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Today Is MondayToday Is Monday by Eric Carle

My rating: 5 of 5 stars

What can I say? It’s Eric Carle!

I picked this up at the library because I wanted art inspiration. I have always thought Mr. Carle’s work visually exciting. From the Hungry Caterpillar and Angry Ladybug, I was in awe of the way Eric could make his own prints and cut them into amazing pictures. The other side of that is his books are so much fun to read aloud to kids.

Having had a few accidents where crepe paper got wet and left an interesting stain behind. (Cleaning said stain wasn’t fun but I loved how the stain looked–though it didn’t belong there.) I realized when I read the first Eric Carle books to my kids that this was crepe paper stains cut and reformed into fantastic illustrations. I have learned since that he uses tissue paper to make his own prints. Makes me want to play with this method.

This book had pictures that looked less like crepe or tissue paper but the visuals didn’t disappoint. The story was rhythmically satisfying. And at the end of the book, the words are placed into a song. I think it would be a fun way to teach a little songwriting or other musical lessons. So with this book, we get so many things to learn.

I didn’t miss how inclusive the author was to minorities and the handicapped. All done in a sneaky way that most children or adults might not notice. But on each reading of this book, the onion can be peeled back to show children new lessons.

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The Land of Lost Things / El Pais de Las Cosas PerdidasThe Land of Lost Things / El Pais de Las Cosas Perdidas by Dina Bursztyn

My rating: 4 of 5 stars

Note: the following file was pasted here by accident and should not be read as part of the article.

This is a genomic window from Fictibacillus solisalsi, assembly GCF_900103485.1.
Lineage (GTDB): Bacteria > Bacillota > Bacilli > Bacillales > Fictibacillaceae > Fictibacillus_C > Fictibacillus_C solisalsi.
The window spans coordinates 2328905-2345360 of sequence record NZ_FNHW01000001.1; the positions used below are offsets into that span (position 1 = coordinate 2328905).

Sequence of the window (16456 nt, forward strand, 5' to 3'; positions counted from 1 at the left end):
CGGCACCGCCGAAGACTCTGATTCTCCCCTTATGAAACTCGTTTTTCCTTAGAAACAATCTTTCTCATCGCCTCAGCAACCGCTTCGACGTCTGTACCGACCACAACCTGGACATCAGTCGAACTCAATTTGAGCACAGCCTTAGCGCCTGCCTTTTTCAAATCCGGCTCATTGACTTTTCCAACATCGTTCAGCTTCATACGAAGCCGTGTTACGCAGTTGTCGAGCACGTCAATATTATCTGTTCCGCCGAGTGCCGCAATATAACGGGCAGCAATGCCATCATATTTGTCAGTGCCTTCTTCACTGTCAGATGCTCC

What a fun little book for anyone, young or old, trying to educate themselves in Spanish or English. Timely in my case since I am working with colored pencils. And I seem to lose things. And obviously, I need more work with past tense in Spanish. And–And I see how much more work I need on word order. As if I am good in my own language!

The pictures were wonderful! Imagine a forest of blue pencils! Or an umbrella garden! Very creative! And what if you could look into a hole and see all your lost things? If only most of my lost things didn’t happen during my multiple moves or in that storage unit we gave up on. Still, there are things I think made it here. My old glue gun, my polymer clay? I know I’ve seen them since I moved here. My hands put them away without informing the brain!

Anyway, this is a fun book and it helped me on quite a few levels! And I’m not a kid!

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Forever Road (Peri Jean Mace #1)Forever Road by Catie Rhodes

My rating: 2 of 5 stars

This book was one of those I could have put away after the first chapter. I didn’t much care for the timid ghost-seer. I cared even less for most everyone in the book except the grandmother. And because of the grandmother, I pushed on. The book took me way longer to read than it should have but I just didn’t want to be reading it.

Here’s the deal. If you see ghosts all your life, I think it would not be so scary. Sure there might be ones that are not so nice. There are live people that are not so nice. But you would learn to filter your reactions so as not to show fear and try to show understanding.

So if you stay with it, you may find that around 70% into the book, it finally got interesting. But suddenly you have names that had been thrown at you over the first half of the book that you can’t remember who they are. Don’t worry, if you forgot as the book goes on you will be reminded.

The book was free. I think it still is. So if you want to read another ghost story, here ya go. But I am still not into the main character enough to pursue the rest of the series. You might just love it, who knows?

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How To Color With Colored Pencils: The Complete Step-By-Step Beginners Guide To Color Palettes And Coloring Techniques For AdultsHow To Color With Colored Pencils: The Complete Step-By-Step Beginners Guide To Color Palettes And Coloring Techniques For Adults by Margaret Fox

My rating: 4 of 5 stars

Well, while preparing to write this review I couldn’t find a page on Amazon to read stats and reviews about the book. I did find a place from a link in Margaret Fox’s book to place a review so I will copy this there next.